I have an object with named materials, for example

  • Material_2
  • Material_0
  • Material_1

Thus Material_2 has the material_index 0. But I need Material_2 to have index 2, Material_0 at index 0 and so on. When doing it manually, I can move up/down the materials such that they are properly sorted.

Because I didn't find a simple way to do it, I tried to sort the material names and then tried to move each entry to the correct position using bpy.ops.object.material_slot_move(direction='DOWN'). This is pretty weird and doesn't look great (and is not O(nlogn), although it doesn't matter).

How can I achieve this (preferably in a simple way)?

  • 1
    $\begingroup$ If you do not care about maintaining any reference to the old order. You can get the material names by ob_mats = [mat.name for mat in context.object.material_slots] then sort ob_mats.sort() and finally just replace the materials in the slots. for i, mat_slot in enumerate(ob.material_slots): mat_slot.material = bpy.data.materials.get(ob_mats[i]) $\endgroup$
    – Ratt
    Apr 9, 2022 at 21:19
  • $\begingroup$ I need the assigned parts of the model to stay the same for each material. $\endgroup$
    – xormenter
    Apr 9, 2022 at 21:21

3 Answers 3


It requires a lot of calls to bpy.ops that there are probably substitutes for but here's code that will do what you want. It assumes you want to modify the active object. You'll need to make some changes to override context if you want to modify some other object.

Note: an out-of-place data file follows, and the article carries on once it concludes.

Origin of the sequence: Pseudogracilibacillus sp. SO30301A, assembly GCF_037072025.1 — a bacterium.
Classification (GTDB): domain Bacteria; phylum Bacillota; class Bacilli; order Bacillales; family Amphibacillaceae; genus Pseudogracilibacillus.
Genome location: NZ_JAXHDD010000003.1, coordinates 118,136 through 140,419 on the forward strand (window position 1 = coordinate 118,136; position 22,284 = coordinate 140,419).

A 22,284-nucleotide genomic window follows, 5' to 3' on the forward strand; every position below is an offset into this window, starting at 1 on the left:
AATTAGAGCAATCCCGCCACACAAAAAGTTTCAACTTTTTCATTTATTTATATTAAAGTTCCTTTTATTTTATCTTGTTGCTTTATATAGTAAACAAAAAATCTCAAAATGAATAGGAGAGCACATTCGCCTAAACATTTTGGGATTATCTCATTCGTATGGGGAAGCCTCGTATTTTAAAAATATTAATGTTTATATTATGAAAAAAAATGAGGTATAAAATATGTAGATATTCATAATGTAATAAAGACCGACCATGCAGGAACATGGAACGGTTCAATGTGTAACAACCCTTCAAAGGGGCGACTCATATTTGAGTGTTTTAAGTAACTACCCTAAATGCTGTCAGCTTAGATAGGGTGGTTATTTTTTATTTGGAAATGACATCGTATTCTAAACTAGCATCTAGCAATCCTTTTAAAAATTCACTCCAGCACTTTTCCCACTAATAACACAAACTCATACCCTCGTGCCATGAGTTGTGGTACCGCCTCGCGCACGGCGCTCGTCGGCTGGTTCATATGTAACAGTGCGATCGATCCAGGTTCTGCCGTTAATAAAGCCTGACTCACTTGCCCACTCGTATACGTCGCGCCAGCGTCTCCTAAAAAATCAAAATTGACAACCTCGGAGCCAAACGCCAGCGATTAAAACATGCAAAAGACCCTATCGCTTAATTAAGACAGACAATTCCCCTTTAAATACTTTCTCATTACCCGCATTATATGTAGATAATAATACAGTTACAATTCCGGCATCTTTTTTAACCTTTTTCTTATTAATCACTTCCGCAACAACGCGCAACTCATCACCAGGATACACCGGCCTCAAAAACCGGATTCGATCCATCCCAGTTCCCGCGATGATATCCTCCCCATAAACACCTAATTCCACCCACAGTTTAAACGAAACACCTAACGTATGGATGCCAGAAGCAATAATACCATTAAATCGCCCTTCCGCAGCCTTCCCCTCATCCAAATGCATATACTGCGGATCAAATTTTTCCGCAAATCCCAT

import bpy

obj = bpy.context.active_object
material_list = [material.name for material in obj.material_slots]

for i, slot in enumerate(obj.material_slots):
    obj.active_material_index = i
    slot.material = bpy.data.materials[material_list[i]]

The key here is that before changing a slot's material, the current faces assigned to that slot are selected. Since changing the material doesn't change the selection, we can then assign the slot to the selected faces and deselect them.

This will work in object or edit mode, but it must start will all of the faces deselected.


I'm not sure if I understood you correctly, based on your description that you're able to achieve the desired result manually simply by reordering the materials in slots, I think you don't want to do what Marty Fouts suggested, which changes the material index on faces (it modifies the geometry). But I think you simply want to change the mapping like this:

import bpy
from bpy import context as C, data as D

def key(mat):
    parts = mat.name.rsplit(sep="_", maxsplit=1)
        return (int(parts[-1]), parts[0])
    except ValueError:
        return mat.name

# for ob in C.selected_objects: 
for ob in D.objects:
    slots = ob.material_slots
    ordered_mats = sorted([s.material for s in slots], key=key)
    for slot, material in zip(slots, ordered_mats):
        slot.material = material

The sorting function is somewhat arbitrary, it treats the part after the last underscore as a number, positioning material_11 after material_2, but material_a11 will be positioned before material_a2, because the a part will make the conversion to number fail.


As an alternative.

enter image description here

import bpy

context = bpy.context
ob = context.object

ob_mats = [mat.name for mat in ob.material_slots]

for i, mat_name in enumerate(ob_mats):
    # set active material slot to end slot
    ob.active_material_index = len(ob.material_slots)-1
    while ob.active_material.name != mat_name:
        ob.active_material_index -=1
    while ob.active_material_index > i:
  • $\begingroup$ That's essentially what I did. Bit sad that there's no super easy way but it does the job. $\endgroup$
    – xormenter
    Apr 10, 2022 at 16:12

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